Founded in Philadelphia in 1876, J.W. Pepper has a long history connected to its seminal role in the proliferation of music to bands, churches, choirs, orchestras, and school ensembles across the United States. Its publication of sheet music extends from the day of the town band, through the birth of jazz and rock, to the present.
One of classical music’s superstars plays all over the world, appears on large and small screens, makes multiple recordings, and also conducts. As WRTI’s Susan Lewis reports, Itzhak Perlman is passionate about passing on music in the classroom as well.
The Austrian-born conductor Manfred Hoeneck has led a storied life. His first exposure to music was through learning folk music on the traditional mid-European lute, the zither. As WRTI's Jim Cotter reports, his journey onward from the Vienna Philharmonic to Pittsburgh and beyond is reflected in a favorite symphony by a composer the conductor regards as a fellow traveler.
Philadelphia theatergoers visiting New York for Shakespeare's Globe on Broadway may stumble upon a surprisingly familiar sight: Priscilla Smith Herreid, a member of the Philadelphia Renaissance wind bandPiffaro,playing shawms and bagpipes to accompany the beheadings in Richard III as well as the comic complications of Twelfth Night. The Philadelphia Inquirer’s David Patrick Stea
Cities beyond Philadelphia may have restaurants with operatic themes and even singing servers, but how many are the outgrowth of a gramophone shop? The walls of The Victor Cafe are full of reminders of a time when recording artists signed autographs at the shop or came in to sing.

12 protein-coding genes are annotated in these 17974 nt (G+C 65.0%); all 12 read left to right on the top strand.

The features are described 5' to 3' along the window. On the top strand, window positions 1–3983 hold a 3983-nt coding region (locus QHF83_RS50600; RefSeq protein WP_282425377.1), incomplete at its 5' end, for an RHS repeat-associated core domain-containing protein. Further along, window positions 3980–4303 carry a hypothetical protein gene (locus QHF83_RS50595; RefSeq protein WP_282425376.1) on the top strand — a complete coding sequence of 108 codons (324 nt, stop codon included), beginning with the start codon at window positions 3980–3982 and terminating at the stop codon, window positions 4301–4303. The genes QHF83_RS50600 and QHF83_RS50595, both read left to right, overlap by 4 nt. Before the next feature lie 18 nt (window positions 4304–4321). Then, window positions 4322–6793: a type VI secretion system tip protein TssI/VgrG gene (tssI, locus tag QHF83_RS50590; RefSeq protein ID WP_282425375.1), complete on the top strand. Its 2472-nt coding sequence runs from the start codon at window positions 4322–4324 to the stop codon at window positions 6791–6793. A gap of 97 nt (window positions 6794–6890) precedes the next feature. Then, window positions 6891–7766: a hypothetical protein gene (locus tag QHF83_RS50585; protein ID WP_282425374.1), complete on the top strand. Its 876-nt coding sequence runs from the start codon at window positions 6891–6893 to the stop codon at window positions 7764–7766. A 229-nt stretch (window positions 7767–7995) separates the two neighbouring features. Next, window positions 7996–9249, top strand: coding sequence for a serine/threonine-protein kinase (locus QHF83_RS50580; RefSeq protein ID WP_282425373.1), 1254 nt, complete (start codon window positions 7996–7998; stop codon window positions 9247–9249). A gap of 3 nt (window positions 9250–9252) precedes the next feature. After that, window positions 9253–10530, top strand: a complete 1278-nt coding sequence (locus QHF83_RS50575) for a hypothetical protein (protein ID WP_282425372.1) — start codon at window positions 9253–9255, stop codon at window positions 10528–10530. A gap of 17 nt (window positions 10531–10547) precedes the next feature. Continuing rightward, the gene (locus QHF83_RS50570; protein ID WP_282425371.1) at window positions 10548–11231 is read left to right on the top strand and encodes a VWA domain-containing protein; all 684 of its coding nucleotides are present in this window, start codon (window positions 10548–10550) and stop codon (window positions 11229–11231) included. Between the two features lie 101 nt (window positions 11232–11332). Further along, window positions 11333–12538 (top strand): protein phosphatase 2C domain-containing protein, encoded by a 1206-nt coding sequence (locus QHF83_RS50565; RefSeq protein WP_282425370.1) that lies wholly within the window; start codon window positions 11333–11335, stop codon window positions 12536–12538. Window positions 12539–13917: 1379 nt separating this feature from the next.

As we approach year's end, The Philadelphia Inquirer's David Patrick Stearns looks back on the past 12 months in music and finds that Philadelphia has been moving steadily toward the cutting edge.
The city’s year in classical music started with the John Cage Beyond Silence Festival and a new opera titled Wolf in Skins with a stage full of animal/human hybrids. 2013 ends with the U.S. Premiere of a major choral work by Wolfgang Rihm, Germany's greatest but most complicated composer.
Handel’s Messiah, originally composed for performance during the springtime Christian observance of Lent, has become a contemporary staple of Christmas celebrations in modern America. WRTI’s Susan Lewis has more on this 18th-century oratorio.
Philadelphia’s role in the formation of our government is characteristic of a time when the city and its leading residents were forging firsts of all kinds. As Handel’s Messiah is performed this holiday season, WRTI’s Meridee Duddleston wondered when and where those first citizens might have heard the great Baroque work.
Linda Wood is assistant head librarian in the music department at the Free Library of Philadelphia. She compiled several reference materials relating to the first performance and other early performances of Handel’s Messiah.